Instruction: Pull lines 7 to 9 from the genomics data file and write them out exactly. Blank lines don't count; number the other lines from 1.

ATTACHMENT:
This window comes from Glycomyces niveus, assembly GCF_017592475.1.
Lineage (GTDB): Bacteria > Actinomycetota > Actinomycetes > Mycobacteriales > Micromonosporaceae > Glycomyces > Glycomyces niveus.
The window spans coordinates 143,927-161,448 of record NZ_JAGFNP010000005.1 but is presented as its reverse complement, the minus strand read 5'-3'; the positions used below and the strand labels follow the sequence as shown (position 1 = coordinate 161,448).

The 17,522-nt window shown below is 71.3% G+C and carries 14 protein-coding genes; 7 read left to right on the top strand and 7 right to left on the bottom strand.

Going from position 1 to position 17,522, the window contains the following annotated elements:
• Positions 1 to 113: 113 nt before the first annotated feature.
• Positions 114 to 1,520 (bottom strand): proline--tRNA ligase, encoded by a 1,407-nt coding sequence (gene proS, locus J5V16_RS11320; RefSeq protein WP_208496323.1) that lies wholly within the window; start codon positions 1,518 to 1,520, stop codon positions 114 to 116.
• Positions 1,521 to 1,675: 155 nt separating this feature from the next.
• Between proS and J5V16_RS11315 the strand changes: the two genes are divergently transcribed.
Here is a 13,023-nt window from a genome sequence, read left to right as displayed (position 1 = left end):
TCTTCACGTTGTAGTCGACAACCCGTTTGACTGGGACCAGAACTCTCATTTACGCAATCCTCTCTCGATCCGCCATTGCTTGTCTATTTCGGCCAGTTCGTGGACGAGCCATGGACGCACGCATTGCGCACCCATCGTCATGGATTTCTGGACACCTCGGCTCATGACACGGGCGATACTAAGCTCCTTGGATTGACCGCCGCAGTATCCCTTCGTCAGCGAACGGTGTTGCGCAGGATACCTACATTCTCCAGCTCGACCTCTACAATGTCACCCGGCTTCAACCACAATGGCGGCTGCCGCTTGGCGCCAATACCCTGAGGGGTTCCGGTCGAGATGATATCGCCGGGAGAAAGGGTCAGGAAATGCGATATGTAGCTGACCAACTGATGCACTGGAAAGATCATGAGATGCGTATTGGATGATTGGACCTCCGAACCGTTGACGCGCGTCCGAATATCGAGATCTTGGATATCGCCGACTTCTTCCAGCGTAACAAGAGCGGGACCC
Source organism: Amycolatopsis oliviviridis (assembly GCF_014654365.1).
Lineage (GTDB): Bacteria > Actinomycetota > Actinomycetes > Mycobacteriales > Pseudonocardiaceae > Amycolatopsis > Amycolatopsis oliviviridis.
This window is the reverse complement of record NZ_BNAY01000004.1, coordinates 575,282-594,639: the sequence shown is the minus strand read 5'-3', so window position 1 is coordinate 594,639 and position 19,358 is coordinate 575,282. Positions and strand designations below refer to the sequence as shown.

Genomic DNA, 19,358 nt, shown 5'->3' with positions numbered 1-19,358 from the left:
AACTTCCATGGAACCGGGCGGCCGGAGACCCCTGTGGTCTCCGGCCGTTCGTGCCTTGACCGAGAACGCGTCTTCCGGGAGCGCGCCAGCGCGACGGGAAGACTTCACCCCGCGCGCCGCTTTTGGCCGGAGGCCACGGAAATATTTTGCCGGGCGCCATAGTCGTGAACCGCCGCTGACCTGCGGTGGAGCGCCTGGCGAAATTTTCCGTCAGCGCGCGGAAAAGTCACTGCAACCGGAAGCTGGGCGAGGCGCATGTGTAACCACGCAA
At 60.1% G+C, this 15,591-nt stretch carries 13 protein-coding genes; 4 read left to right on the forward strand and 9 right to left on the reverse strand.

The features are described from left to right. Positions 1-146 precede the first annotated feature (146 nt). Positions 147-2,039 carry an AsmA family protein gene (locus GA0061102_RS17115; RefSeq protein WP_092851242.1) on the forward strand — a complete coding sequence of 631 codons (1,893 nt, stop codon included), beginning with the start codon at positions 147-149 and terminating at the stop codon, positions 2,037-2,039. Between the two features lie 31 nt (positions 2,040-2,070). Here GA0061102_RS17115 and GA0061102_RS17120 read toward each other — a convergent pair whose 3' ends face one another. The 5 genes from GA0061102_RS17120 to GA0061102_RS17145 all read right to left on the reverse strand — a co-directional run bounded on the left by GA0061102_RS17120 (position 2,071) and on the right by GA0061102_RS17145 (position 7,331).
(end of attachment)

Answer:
• Positions 114 to 1,520 (bottom strand): proline--tRNA ligase, encoded by a 1,407-nt coding sequence (gene proS, locus J5V16_RS11320; RefSeq protein WP_208496323.1) that lies wholly within the window; start codon positions 1,518 to 1,520, stop codon positions 114 to 116.
• Positions 1,521 to 1,675: 155 nt separating this feature from the next.
• Between proS and J5V16_RS11315 the strand changes: the two genes are divergently transcribed.